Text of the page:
Sailor said...

Hi Dear One,
That was a nice post. We do have some kind of funny traditions, but mostly it is a lot of fun. I do like the fireworks. Skyrockets in flight will always have my attention.

RisibleGirl said...

What great memories you have! I remember that the kids in school would sing "Lori, Lori hallelujah" instead of Glory- just to make me cry (what can I say? I was a sensitive child?) I'm over it now. ;)

You have a great 4th too!


Grandma Cebe said...

I actually love the small town 4th celebrations. Last year on the morning of July 4, we were riding on our motorcycle through a tiny town in Idaho. It was just before their town parade was suppose to start. People were sitting in chairs along Main Street. They waved at us and I did my very best float queen wave back. We wish that we had stopped to see the entire parade instead of cruising through town.

I still miss Park City's avalanche guns at 6 AM on the 4th of July.

Anonymous said...

That is a true representation for the 4th in our home town. I don't know what brings us back year after year, but we love it!! My kids look forward to the parade because of the flying candies. I guess we also have family in the derby which makes it more exciting for us. We will be sad when my Grandma passes away and we won't have anywhere to stay. We may have to come up with new traditions when that happens. Hope you have a great 4th this year.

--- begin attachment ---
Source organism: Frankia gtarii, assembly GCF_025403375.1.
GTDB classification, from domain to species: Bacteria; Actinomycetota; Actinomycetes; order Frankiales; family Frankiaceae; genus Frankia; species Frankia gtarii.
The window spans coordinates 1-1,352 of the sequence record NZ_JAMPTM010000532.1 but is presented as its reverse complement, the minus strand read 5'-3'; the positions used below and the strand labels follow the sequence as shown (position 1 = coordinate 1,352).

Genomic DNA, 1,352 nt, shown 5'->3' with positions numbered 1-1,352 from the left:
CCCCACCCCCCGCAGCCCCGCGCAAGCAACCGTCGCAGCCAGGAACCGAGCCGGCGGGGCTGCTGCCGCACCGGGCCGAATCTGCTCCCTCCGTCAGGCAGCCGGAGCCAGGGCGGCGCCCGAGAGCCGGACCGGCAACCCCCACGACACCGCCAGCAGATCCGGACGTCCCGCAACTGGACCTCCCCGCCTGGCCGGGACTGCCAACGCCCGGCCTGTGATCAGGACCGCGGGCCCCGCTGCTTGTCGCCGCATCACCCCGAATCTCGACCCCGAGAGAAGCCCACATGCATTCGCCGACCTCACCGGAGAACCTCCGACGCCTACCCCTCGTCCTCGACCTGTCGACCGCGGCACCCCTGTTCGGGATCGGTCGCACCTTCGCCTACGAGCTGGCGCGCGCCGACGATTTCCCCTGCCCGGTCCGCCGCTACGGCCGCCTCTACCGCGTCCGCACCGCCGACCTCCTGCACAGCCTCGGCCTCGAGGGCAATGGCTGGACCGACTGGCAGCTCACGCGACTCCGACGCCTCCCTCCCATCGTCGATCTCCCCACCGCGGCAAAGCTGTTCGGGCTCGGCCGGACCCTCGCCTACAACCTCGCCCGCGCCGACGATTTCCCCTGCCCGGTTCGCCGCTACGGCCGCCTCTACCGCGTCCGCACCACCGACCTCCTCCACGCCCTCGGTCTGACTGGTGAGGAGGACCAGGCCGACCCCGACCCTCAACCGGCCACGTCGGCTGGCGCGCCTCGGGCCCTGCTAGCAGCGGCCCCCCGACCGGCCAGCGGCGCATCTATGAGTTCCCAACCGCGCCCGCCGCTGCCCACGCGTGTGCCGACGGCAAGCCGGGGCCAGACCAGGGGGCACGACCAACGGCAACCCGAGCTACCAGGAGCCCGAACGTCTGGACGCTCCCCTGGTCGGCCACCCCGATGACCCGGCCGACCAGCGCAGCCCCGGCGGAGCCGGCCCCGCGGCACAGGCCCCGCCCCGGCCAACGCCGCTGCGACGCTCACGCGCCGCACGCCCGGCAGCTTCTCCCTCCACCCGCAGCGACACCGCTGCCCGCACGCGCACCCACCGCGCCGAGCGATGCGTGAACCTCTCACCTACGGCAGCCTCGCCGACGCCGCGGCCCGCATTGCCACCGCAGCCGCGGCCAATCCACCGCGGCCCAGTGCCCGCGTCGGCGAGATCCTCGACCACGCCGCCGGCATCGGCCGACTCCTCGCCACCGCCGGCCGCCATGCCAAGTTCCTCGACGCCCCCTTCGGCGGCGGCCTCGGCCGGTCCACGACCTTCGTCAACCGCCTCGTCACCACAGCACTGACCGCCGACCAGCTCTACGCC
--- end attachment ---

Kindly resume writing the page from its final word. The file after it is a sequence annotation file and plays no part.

Annieofbluegables said...

Oh, Lori, you made me laugh out loud. Likewise, did your sister die in Primary when they sang, "Zippity Yea and a Heidi Ho, here's something we can do. . ."
Is that where she got her online name?

You too MG! I just giggled with laughter. "Float Queen wave", that's hilarious! ha ha ha

TWC, glad you enjoy these days. You're always welcome at our house. btw: I edited your comment to take out the name of the town.

and Sailor. . . skyrockets in flight. . .
::annie blushes::


HiHoRosie said...

You know, people have been calling me Heidi Ho for as long as I can remember that I wasn't ever embarrassed by it in a song and knowing me I probably liked it! ha ha!

Great post btw. Fun memories! I've always loved the 4th myself but my "traditions" seem to change from year to year so for me, it's whatever goes. :)

wendy harbaugh said...

Maryjanes book can be found here

poopie said...

Wow...lots of memories! Thanks for the new word aestivate. Now I know what to call my summertime activity :) I,too,wilt in the heat.

pixiestylist said...

you forgot how we would sleep on the trampoline JUST so we could be properly awakened by the "cannon" fireworks! :)